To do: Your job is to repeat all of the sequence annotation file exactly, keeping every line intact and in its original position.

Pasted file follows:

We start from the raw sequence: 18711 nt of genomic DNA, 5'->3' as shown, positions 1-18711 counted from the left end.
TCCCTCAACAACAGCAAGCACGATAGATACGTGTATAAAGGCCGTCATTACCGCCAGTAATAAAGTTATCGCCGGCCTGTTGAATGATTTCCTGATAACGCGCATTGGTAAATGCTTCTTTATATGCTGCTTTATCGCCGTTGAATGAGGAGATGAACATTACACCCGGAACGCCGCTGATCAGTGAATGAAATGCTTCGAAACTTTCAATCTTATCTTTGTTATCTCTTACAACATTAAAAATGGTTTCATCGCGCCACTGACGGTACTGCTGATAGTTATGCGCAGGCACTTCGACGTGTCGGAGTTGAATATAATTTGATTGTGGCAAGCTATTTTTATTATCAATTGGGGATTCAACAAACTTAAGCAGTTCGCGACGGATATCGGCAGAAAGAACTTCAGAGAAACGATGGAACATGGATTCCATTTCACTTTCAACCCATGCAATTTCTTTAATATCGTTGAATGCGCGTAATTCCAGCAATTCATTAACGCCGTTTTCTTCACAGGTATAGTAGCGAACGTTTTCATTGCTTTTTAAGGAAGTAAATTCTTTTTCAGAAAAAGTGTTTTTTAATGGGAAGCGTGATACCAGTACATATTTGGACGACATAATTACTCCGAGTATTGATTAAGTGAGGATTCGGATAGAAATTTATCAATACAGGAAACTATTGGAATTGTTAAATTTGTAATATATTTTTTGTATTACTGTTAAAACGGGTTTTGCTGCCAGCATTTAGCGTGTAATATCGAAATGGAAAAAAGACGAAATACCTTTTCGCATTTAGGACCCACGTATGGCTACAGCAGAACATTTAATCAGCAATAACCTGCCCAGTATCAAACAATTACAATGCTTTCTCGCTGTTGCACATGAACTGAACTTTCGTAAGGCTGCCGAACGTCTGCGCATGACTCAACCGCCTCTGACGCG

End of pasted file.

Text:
We start from the raw sequence: 18711 nt of genomic DNA, 5'->3' as shown, positions 1-18711 counted from the left end.
TCCCTCAACAACAGCAAGCACGATAGATACGTGTATAAAGGCCGTCATTACCGCCAGTAATAAAGTTATCGCCGGCCTGTTGAATGATTTCCTGATAACGCGCATTGGTAAATGCTTCTTTATATGCTGCTTTATCGCCGTTGAATGAGGAGATGAACATTACACCCGGAACGCCGCTGATCAGTGAATGAAATGCTTCGAAACTTTCAATCTTATCTTTGTTATCTCTTACAACATTAAAAATGGTTTCATCGCGCCACTGACGGTACTGCTGATAGTTATGCGCAGGCACTTCGACGTGTCGGAGTTGAATATAATTTGATTGTGGCAAGCTATTTTTATTATCAATTGGGGATTCAACAAACTTAAGCAGTTCGCGACGGATATCGGCAGAAAGAACTTCAGAGAAACGATGGAACATGGATTCCATTTCACTTTCAACCCATGCAATTTCTTTAATATCGTTGAATGCGCGTAATTCCAGCAATTCATTAACGCCGTTTTCTTCACAGGTATAGTAGCGAACGTTTTCATTGCTTTTTAAGGAAGTAAATTCTTTTTCAGAAAAAGTGTTTTTTAATGGGAAGCGTGATACCAGTACATATTTGGACGACATAATTACTCCGAGTATTGATTAAGTGAGGATTCGGATAGAAATTTATCAATACAGGAAACTATTGGAATTGTTAAATTTGTAATATATTTTTTGTATTACTGTTAAAACGGGTTTTGCTGCCAGCATTTAGCGTGTAATATCGAAATGGAAAAAAGACGAAATACCTTTTCGCATTTAGGACCCACGTATGGCTACAGCAGAACATTTAATCAGCAATAACCTGCCCAGTATCAAACAATTACAATGCTTTCTCGCTGTTGCACATGAACTGAACTTTCGTAAGGCTGCCGAACGTCTGCGCATGACTCAACCGCCTCTGACGCG